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Abstract: Petroleum Systems Characterization and Ages in the Neuquen Basin (Triassic-to-Tertiary), West-Central Andes, Argentina

Leonardo Legarreta, Carlos A. Gulisano, Ismael Orchuela, Salvador A. Minnti

The Neuquen Basin, implanted on the western margin of the South American Plate evolved from Late Triassic-Early Jurassic as a set of isolated troughs, some of them connected to the "Pacific Ocean," to an intra-arc to back-arc marine setting in Early-Late Jurassic. At the present day, a 7-km-thick succession of clastics, carbonates, evaporites, and volcanic rocks is preserved in between the eastern side of the Andean folded belt and the South American hinterland, affected by gentle deformation. On the southeastern margin of the basin occurs a relatively complex structural trend, as a result of the inversion tectonics related to an E-W regional strike-slip fault.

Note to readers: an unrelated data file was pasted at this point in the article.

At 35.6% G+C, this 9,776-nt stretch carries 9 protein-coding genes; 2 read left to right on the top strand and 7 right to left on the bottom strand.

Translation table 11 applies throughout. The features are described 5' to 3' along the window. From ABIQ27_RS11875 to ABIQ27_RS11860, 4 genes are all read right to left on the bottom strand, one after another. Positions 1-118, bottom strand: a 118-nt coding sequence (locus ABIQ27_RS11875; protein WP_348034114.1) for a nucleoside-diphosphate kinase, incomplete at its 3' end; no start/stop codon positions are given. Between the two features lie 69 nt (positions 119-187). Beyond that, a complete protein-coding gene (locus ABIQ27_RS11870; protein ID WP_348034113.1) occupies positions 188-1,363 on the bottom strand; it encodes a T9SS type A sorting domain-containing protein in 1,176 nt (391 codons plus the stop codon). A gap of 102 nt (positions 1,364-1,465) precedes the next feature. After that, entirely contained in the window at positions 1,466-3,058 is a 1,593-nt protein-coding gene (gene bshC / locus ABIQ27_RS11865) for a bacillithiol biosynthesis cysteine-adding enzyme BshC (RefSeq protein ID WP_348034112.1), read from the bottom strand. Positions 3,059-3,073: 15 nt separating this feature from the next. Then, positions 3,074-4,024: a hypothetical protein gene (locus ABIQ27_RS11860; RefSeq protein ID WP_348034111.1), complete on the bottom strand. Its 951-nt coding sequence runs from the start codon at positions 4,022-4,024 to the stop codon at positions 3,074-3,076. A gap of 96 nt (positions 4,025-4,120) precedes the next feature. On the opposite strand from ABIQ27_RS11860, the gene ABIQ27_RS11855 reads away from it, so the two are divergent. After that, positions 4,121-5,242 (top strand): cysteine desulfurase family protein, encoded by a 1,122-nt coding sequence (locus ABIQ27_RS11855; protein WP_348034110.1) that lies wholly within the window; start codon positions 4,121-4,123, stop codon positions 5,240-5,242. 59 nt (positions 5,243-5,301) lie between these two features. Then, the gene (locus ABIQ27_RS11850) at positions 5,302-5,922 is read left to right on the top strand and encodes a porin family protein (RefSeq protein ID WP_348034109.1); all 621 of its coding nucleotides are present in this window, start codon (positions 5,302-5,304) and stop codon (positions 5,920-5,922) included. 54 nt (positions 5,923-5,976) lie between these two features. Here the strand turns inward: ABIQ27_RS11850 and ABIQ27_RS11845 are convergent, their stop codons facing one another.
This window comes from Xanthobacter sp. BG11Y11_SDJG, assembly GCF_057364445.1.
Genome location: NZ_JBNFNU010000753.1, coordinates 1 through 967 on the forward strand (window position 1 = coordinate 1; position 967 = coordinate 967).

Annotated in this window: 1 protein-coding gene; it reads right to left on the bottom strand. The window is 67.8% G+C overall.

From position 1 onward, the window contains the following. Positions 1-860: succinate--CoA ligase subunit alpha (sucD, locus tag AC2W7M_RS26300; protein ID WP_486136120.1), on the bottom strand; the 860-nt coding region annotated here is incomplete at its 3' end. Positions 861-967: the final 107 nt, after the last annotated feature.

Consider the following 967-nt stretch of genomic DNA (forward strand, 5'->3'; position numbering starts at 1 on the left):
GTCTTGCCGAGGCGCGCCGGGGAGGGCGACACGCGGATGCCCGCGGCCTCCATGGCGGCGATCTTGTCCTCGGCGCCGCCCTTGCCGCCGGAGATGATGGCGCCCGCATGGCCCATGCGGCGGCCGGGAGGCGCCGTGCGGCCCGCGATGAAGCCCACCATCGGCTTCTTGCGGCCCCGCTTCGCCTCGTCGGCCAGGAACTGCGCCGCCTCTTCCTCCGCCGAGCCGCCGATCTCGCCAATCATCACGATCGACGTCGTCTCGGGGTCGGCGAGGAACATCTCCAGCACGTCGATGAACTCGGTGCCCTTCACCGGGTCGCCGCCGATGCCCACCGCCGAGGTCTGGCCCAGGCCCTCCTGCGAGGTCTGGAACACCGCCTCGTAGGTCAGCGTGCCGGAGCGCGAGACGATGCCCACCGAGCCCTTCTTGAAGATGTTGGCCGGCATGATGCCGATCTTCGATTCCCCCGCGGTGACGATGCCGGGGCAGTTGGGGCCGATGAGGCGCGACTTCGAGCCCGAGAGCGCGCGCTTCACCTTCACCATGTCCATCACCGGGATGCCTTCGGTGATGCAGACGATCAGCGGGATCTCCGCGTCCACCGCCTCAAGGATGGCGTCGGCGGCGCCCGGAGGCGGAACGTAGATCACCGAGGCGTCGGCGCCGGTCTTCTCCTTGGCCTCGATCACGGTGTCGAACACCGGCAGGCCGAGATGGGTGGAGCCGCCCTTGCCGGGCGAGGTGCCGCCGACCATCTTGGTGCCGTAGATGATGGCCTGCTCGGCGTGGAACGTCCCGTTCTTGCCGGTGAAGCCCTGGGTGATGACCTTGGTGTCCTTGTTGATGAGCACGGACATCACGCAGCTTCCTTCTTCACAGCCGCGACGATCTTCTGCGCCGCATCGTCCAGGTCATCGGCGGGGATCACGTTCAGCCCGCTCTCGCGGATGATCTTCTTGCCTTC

Five source-rock intervals are documented, the oldest consists of dark shales accumulated in a lacustrine environment (L. Triassic-E. Jurassic) and the others contain Type I and II organic matter as a consequence of anoxic conditions associated with marine flooding events that took place during the Jurassic and Early Cretaceous.

The presence of numerous reservoir levels (clastics, carbonates, and also sills) and many regional and local seal intervals (shales and evaporites) within the sedimentary pile, combined with a diverse structural style, allowed the oil and gas trapping. Hydrocarbons were generated in various kitchens working at different times, as result of the subsidence regime and geothermal gradient that diversely affected different regions of the Neuquen Basin.

AAPG Search and Discovery Article #90951©1996 AAPG International Conference and Exhibition, Caracas, Venezuela